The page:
So. A stream of consciousness poem.

So.

So so so.

So, a lot of people seem to have an issue with uncertainty. About where they are headed, about the meaning of life. You know. The big questions.

I’m one of those. Sometimes.

So.

So, I know I’m on a path. I’m a believer in predestination. Destiny. Fate. Call it what you want. I never used to be, but too many things have played out in my life to be coincidence. Believe it or not.

So.

So, yeah, I’m a believer. And as such, I’m not really uncertain about where I’ll end up, big picture-wise.

But I am pretty uncertain about where I’m gonna be with the little stuff. The nitty gritty. The stuff that drags us down. Money problems. Love. Family. Getting by.

So.

So, I write poetry, and I use it to express myself and talk about sh&t that worries me and stuff I need to get off my chest. I bet you do, too.

Even this train of thought is a poem. It flows. It expresses. It’s me.

So.

So so so.

So, yeah, I worry about stuff all the time. Just like you. Just like every f&@$ing person in the whole world. But I’m selfish, like every f$&@ing person in the whole world.

And although I think and worry about others, deep down I worry more about myself because I’m just a selfish pr$ck.

Who swears a lot.

So.

So, a train of thought doesn’t always have to stop at the station to make its point, you know.

Sometimes it just has to ride along those tracks.

Even if it never quite gets to its destination.

So.

So, uncertainty sucks.

So, let that train get to the station.

And try not to worry so.

For more Poetry, click here.

poetry books - stevestillstanding

For more of my poetry, check out Poetry for the Sad, Lonely and Hopelessly Endangered and The All or the Nothing, available in print or e-book formats.

Click here to find out how to get your copy.

Laidback DM: Products Available Now!

Hi all!

Far be it for me to spruik for a living, but hey – it’s how I make a living now. So, here are some of my products available on DrivethruRPG in print/PDF/digital. You can buy any or all of these fine products by visiting this nifty little link:

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Game on!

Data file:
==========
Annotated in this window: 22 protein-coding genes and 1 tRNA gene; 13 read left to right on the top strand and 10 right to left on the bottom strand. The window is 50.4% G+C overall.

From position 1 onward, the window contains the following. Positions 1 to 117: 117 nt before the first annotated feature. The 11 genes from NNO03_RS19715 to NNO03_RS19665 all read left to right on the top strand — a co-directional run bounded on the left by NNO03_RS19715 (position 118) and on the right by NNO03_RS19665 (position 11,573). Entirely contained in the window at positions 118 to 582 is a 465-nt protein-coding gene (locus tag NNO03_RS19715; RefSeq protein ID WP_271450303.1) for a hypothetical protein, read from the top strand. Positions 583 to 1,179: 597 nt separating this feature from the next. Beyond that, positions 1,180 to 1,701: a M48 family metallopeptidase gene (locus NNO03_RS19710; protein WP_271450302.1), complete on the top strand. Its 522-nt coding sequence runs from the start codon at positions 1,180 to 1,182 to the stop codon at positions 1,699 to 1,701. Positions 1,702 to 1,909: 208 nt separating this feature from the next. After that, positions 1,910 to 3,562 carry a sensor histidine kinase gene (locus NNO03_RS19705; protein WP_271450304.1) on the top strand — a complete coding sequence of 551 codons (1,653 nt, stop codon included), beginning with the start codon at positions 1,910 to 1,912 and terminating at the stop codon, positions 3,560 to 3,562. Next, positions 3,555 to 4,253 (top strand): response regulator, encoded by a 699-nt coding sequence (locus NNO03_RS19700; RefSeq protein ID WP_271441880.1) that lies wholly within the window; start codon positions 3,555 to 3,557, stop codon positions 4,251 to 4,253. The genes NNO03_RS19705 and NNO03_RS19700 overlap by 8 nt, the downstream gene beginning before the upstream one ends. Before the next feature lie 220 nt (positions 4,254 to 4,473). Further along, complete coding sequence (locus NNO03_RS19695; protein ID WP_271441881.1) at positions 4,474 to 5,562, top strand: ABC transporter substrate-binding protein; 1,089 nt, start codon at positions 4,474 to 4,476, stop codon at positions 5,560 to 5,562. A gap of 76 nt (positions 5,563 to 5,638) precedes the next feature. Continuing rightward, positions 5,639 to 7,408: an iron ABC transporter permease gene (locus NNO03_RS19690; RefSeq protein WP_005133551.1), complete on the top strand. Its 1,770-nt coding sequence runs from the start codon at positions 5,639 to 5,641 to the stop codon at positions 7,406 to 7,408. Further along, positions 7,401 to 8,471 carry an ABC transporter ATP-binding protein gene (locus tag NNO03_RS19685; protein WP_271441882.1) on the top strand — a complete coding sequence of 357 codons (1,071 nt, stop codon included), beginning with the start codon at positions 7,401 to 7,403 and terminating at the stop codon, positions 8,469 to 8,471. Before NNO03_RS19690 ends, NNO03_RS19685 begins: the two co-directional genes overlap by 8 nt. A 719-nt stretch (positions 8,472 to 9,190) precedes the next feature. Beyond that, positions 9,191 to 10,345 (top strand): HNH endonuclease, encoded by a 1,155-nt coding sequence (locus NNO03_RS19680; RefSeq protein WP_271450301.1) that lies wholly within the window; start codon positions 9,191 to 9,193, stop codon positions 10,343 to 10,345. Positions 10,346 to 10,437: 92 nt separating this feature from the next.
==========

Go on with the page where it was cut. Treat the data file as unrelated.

Steve 🙂

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Briars and Thorns. A poem.

All these briars and thorns—
Sticking and slicing,
Pricking and enticing—
Patterning my body
And reflecting my somber discontent.

Marking a trail upon this empty flesh—
A patina of scar tissue,
A fleshy, vertiginous map—
To guide me like a lost,
Angst-filled, wayward child.

Back from the emptiness
Of my long congealing heart.

For more Poetry, click here.

poetry books - stevestillstanding

For more of my poetry, check out Poetry for the Sad, Lonely and Hopelessly Endangered and The All or the Nothing, available in print or e-book formats.

Click here to find out how to get your copy.

Laidback DM: Pathfinder 2e Reviews – Tomorrow Must Burn

I’ve been buying all the Pathfinder 2e products, so I may as well review them. Sorry it’s taken me a while to get to this adventure path. Just call me lazy.

Limited Spoilers!

Tomorrow Must Burn is the third part of the epic Pathfinder 2e adventure path Age of Ashes, containing three adventures for characters of 9th-11th level. The PCs face off against the Scarlet Triad, the slavers behind the Cinderclaw Cult and the adventure path’s overarching conspiracy (which I won’t spoil).

Tomorrow Must Burn is set in the country of Ravounel, which gained its independence in a previous adventure path (remember I said a while back these adventure paths have a real impact on the game world?). It’s nice to see a return to a previous adventure location (even if I get the faint impression this might have been to save on production time).

There are several interesting town and city-based adventures and a showdown with the slaver boss in a remote quarry location, and although the investigations and missions have less variety than the previous adventure in the series, they are nonetheless enjoyable.

As usual, Tomorrow Must Burn includes loads of additional information for GMs, including a gazetteer of Ravounel, all about Dragons, seven new magic items, three pages of new feats that can be learned from NPCs (the Lacunafex spy network and Bellflower underground railroad that frees Halfling slaves), 10 high-level monsters and three detailed NPC overviews.